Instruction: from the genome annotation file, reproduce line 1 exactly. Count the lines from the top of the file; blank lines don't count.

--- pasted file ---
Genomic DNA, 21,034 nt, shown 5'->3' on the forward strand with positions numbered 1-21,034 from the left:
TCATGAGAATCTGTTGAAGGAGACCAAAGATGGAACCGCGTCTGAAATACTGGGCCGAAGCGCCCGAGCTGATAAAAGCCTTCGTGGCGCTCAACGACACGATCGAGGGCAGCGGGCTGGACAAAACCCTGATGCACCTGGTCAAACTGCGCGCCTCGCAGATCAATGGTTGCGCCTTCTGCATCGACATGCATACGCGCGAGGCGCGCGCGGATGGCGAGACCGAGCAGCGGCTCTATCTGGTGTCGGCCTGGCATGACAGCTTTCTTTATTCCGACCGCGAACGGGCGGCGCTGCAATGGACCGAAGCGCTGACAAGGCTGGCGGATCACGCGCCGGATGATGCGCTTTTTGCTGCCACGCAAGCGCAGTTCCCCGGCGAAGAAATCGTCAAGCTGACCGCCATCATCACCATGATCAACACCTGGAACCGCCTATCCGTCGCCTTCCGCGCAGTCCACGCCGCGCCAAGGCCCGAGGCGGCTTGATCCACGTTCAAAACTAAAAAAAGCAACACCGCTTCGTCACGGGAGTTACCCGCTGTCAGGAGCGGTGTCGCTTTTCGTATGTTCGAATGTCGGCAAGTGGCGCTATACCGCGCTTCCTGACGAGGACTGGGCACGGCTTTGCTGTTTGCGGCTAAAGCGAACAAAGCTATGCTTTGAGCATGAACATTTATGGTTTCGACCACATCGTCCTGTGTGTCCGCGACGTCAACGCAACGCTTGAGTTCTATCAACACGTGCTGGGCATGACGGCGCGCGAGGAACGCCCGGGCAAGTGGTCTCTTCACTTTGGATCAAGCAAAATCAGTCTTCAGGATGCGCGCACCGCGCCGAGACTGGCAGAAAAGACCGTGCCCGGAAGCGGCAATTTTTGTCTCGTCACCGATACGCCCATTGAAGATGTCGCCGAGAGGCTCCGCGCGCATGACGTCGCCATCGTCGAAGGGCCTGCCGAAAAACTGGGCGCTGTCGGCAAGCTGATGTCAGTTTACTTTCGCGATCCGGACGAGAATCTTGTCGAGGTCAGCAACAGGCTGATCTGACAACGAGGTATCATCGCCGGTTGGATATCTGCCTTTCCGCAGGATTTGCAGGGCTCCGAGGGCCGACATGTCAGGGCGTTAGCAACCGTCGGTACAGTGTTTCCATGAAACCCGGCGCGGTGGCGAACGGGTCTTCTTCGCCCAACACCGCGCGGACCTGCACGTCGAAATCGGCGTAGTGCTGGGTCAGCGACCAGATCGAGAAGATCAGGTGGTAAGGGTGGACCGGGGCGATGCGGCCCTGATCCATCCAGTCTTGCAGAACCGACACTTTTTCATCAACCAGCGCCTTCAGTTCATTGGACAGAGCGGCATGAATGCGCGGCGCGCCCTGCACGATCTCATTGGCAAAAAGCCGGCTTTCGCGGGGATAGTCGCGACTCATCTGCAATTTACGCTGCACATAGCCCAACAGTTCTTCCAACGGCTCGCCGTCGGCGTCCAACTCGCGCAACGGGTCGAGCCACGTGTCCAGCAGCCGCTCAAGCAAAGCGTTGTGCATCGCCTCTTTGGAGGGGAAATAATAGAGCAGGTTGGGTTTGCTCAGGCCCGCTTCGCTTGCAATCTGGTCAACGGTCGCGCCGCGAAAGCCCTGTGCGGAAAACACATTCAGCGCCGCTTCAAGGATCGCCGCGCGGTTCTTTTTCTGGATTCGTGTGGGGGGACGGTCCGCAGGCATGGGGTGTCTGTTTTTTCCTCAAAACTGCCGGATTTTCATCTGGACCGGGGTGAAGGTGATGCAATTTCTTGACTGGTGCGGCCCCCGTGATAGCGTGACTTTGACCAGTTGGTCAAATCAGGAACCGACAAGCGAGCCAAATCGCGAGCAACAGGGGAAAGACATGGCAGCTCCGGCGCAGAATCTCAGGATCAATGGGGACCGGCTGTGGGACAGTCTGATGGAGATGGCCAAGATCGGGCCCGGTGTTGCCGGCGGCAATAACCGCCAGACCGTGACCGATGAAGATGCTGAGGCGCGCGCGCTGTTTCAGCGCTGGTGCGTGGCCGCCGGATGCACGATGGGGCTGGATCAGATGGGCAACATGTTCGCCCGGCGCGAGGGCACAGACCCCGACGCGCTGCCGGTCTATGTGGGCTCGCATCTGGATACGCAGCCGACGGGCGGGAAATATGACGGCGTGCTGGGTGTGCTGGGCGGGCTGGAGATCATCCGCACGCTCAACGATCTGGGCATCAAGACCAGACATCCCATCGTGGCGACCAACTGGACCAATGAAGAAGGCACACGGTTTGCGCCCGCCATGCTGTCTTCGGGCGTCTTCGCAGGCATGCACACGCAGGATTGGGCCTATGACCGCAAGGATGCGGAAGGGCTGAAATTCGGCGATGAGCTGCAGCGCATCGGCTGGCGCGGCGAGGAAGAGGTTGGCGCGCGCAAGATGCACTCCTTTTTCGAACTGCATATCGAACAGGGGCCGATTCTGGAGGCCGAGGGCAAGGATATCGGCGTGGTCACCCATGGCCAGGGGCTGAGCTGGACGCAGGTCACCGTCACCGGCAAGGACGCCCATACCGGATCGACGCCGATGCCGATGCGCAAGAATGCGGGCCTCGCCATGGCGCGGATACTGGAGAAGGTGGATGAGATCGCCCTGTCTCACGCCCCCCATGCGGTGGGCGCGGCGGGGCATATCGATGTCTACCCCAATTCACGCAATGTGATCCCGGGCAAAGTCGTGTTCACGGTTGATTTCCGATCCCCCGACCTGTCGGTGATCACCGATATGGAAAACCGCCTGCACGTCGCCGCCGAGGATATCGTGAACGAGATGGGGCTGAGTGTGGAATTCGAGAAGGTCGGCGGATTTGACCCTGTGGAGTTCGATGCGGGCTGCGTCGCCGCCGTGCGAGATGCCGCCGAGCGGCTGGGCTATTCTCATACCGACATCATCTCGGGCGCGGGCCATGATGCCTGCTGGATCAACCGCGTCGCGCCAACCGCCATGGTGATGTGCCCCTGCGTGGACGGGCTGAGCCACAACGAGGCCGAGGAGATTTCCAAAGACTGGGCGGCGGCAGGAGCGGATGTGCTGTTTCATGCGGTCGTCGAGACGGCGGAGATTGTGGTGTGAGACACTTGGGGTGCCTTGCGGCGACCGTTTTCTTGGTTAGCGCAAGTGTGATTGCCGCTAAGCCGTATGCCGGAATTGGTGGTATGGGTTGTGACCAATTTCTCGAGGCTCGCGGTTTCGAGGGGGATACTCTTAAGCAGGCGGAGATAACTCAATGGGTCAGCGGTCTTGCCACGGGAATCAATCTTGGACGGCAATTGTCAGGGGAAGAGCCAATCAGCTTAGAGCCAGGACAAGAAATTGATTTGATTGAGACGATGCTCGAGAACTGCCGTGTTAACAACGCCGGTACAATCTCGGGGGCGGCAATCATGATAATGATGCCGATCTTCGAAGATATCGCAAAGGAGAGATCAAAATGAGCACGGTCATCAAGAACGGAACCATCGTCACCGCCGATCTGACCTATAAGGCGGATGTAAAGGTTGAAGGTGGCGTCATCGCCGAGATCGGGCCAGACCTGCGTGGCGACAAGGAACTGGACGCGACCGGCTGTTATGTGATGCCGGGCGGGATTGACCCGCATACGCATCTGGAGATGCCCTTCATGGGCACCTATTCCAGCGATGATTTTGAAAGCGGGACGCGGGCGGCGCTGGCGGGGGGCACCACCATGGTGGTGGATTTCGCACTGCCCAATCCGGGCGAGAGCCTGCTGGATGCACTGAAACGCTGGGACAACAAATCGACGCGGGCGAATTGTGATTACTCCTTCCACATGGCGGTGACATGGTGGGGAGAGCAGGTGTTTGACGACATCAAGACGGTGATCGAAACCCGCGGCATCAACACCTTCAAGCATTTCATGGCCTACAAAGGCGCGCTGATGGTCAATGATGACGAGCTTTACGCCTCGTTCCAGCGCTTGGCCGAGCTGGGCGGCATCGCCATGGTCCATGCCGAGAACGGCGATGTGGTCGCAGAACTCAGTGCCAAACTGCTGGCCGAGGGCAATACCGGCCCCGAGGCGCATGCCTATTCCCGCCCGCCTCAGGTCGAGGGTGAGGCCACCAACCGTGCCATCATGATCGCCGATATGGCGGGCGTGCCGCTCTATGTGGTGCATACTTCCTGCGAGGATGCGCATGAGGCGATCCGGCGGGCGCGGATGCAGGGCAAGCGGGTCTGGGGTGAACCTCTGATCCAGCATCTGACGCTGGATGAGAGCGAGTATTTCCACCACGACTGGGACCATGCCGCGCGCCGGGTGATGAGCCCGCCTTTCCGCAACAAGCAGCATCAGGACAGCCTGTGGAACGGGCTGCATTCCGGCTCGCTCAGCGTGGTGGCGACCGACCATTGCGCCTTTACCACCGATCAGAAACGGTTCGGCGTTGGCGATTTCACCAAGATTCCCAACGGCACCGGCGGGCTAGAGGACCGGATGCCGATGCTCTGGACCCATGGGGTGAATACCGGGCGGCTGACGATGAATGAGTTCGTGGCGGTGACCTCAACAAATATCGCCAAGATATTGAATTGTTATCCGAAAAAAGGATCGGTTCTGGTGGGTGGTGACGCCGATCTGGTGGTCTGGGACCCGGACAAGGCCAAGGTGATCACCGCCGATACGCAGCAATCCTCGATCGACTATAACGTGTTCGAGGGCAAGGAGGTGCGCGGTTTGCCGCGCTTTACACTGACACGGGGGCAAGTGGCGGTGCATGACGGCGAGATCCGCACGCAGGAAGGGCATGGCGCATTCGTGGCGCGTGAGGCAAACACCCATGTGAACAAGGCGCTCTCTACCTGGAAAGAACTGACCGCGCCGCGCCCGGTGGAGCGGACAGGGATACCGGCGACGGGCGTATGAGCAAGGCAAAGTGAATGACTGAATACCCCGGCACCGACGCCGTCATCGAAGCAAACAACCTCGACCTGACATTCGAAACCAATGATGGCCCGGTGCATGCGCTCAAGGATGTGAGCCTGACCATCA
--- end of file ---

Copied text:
Genomic DNA, 21,034 nt, shown 5'->3' on the forward strand with positions numbered 1-21,034 from the left: